By now we figured the only way to see more of
Miley Cyrus would be to be her gynecologist. Really, what could be left?
Turns out plenty.
A documentary called
"Miley: The Movement" airing on MTV Wednesday (Oct. 2) reveals an intimate side of Cyrus -- but only business intimate.
That takes a moment to digest, but the 41-minute film is timed to coincide with her new album, "Bangerz," which drops Tuesday, Oct. 8, and this is all about how Cyrus is completely focused on her career.
That means no
Liam Hemsworth, no discussion of the broken engagement. Though there are some photos of her childhood and mentions of dad
Billy Ray Cyrus, there are no probing interviews as in a traditional documentary. Cyrus had editorial control over the film.
What it shows is a very confident, very relaxed young artist, over the course of almost four months. The taping began before her Video Music Awards twerking and gyrating performance and features a lot from backstage that night.
She's surprised that people are surprised she's not Hannah Montana. She grew up.
"I had to do something that didn't feel like me for so long," Cyrus says.
Now, she has come into her own.
"I needed to let go of a past in a way, so I felt I could be the bad b**** I am," Cyrus says.
And she is not apologetic.
"Five years ago, I thought I would be like a paramour in the band," Cyrus says.
For most of "The Movement," Cyrus is not the performer with her tongue out and hips thrusting. She comes across as incredibly focused and hard-working. And in the film's most telling scene, Cyrus comes across as an unabashed
Britney Spears fan.
"I always say I only want one b**** on my records and that is Britney, b****," she says.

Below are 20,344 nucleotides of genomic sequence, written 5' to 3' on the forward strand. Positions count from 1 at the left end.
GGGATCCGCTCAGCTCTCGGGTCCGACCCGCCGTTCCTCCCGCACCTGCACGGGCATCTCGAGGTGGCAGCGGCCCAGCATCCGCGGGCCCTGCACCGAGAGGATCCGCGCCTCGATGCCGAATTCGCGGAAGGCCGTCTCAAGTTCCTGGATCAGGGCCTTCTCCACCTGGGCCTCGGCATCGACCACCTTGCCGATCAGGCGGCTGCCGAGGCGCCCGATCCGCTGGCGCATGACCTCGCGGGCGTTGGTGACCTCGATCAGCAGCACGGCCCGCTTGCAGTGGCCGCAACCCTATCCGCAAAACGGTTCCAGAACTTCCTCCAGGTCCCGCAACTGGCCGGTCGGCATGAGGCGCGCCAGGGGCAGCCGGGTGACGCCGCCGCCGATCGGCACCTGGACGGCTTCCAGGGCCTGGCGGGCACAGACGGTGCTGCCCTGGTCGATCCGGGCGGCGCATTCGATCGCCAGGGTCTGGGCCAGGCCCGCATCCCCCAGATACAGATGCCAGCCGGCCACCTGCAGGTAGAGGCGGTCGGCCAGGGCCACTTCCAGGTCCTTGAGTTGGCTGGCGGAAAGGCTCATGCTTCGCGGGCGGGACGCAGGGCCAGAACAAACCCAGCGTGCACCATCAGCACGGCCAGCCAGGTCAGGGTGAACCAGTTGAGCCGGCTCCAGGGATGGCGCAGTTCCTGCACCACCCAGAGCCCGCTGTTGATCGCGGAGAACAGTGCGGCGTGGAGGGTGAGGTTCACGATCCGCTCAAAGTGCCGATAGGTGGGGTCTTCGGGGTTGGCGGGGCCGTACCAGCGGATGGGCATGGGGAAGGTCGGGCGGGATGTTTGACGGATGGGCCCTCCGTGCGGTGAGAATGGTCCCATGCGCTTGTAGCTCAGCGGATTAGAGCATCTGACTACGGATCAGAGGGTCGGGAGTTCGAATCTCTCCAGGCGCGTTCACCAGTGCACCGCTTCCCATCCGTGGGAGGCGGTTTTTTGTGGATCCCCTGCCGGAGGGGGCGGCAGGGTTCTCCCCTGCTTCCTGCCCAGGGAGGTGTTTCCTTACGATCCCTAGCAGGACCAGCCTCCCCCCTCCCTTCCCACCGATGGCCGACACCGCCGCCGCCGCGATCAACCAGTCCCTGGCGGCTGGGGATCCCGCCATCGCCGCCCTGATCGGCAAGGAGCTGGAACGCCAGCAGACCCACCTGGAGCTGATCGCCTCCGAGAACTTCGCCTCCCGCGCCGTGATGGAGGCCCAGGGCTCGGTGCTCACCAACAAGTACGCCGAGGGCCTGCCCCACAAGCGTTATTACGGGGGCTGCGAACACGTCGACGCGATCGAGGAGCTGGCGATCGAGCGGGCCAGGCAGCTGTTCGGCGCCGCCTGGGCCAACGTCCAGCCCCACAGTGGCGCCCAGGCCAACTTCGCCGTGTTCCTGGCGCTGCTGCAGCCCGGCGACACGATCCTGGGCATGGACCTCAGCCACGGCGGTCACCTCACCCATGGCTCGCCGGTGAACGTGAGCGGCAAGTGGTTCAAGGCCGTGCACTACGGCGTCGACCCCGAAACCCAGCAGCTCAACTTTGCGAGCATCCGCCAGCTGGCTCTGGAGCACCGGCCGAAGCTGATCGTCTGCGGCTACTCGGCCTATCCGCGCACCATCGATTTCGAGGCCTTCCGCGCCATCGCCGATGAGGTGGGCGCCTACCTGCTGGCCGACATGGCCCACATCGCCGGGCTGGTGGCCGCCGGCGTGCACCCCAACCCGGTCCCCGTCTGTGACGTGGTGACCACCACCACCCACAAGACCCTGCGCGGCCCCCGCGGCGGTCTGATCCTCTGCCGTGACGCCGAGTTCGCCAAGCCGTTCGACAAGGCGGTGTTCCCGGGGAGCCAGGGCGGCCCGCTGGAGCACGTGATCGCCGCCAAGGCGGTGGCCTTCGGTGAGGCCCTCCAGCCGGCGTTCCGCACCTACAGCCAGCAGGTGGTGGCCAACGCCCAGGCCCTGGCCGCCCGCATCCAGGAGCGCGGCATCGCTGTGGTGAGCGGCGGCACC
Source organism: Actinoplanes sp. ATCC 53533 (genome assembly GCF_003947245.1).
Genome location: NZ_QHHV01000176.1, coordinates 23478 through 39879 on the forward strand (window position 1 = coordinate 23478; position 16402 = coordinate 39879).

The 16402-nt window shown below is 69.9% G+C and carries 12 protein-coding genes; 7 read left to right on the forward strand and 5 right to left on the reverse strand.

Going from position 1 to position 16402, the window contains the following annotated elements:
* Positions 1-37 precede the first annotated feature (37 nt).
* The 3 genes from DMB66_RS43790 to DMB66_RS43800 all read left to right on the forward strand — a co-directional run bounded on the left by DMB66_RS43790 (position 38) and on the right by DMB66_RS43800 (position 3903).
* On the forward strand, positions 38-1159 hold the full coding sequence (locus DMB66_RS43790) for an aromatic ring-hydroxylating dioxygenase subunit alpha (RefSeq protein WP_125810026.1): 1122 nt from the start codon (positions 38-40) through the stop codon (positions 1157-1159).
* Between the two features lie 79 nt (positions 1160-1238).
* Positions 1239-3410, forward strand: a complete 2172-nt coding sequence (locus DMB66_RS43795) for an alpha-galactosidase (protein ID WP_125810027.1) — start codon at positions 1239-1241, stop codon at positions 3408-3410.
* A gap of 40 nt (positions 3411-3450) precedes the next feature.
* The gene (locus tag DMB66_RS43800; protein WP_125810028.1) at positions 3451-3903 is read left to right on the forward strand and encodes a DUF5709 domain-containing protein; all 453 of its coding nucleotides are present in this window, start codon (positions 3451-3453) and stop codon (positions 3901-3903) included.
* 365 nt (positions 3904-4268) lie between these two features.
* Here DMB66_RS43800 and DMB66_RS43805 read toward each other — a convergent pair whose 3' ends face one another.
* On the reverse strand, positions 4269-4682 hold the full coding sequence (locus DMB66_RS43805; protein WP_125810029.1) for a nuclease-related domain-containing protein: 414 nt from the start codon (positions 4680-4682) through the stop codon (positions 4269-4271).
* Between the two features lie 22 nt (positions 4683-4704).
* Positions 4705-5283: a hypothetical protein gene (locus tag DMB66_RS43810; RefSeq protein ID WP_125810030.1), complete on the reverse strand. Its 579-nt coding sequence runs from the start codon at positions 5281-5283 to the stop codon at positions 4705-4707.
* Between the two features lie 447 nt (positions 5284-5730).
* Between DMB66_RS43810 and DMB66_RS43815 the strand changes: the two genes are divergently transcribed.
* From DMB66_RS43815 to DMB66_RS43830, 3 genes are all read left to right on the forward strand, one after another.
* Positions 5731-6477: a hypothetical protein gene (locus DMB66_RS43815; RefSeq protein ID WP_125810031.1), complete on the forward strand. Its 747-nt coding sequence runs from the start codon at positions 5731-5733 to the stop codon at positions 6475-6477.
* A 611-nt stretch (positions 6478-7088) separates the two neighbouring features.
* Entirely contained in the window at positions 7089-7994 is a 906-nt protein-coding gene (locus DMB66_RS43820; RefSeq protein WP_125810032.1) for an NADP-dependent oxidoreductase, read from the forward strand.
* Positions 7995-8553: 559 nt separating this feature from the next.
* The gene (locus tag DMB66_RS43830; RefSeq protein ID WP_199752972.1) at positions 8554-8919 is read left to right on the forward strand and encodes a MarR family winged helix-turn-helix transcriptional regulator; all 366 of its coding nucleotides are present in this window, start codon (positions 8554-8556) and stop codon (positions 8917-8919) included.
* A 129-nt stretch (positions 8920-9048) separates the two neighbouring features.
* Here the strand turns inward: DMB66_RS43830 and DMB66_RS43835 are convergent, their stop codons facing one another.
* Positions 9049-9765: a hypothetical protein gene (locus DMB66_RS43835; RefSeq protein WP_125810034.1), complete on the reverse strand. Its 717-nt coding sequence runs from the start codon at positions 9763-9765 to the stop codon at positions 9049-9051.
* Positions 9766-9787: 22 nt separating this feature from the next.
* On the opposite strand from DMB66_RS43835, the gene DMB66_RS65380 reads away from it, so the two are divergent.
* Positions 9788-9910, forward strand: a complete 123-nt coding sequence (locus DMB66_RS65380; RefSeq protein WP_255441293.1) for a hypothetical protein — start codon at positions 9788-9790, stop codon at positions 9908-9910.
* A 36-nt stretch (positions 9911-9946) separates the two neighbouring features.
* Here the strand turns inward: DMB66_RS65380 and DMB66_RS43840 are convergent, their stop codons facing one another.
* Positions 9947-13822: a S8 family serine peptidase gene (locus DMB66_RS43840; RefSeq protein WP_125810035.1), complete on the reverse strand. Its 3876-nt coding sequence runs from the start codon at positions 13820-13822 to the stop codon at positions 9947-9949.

Cyrus is amped up when she works with Spears and tells her, "The way you have been with
Madonna? That's how you have been for my generation."
Spears smiles as a shadow crosses her face.
Cyrus also reflects on watching the 2002 VMAs, when Spears wore the Burmese python as a boa. Cyrus was enthralled, worrying her father, whom she quotes as saying, "My daughter's going to be a stripper."
The cameras follow Cyrus in her Los Angeles home, with her dogs, and into cars, to radio stations and posing with fans. She's usually in a teeny top and short-shorts. Her mom,
Tish Cyrus, is usually in the car or rehearsal studio with her.
"Anyone who has ever said, 'Where is her mother?' Right beside her," Tish says.
Her mom was next to her in the SUV that took her to the Barclays Center in Brooklyn, site of the 2013 VMAs. Cyrus was supposed to transfer into a police car, but something went awry. Cyrus, already nervous before what she knew was her biggest night, was furious and cursing. But the moment she emerged from the SUV she posed for the fans and left the emotion behind.
Then she went into the arena to give the twerking performance that did precisely what she wanted.
"How many times have you seen this play out in pop?" Cyrus asks. "Madonna's done it. Britney's done it."
And when everyone is buzzing about her grinding on
Robin Thicke and finding innovative uses for a foam finger, Cyrus says, "I'm onto the next one. Yes, I am very comfortable with my sexuality."
Plus, she doesn't find that performance outrageous.
"People can look at that performance and think it's a hot mess," she says. "It's a strategic hot mess. If I wanted a raunchy sex show, I wouldn't have been dressed as a damned bear."
Pharrell Williams, who worked with her on several tracks from "Bangerz," says, "I'm telling you, the world thinks they know this girl but my thing to you is, don't be fooled."
He raves about her voice, and says, "So when people are going, 'Why is she twerking? Why is she doing this?' Because she is a byproduct of America."
"Miley: The Movement" airs at 10 p.m. ET Wednesday on MTV.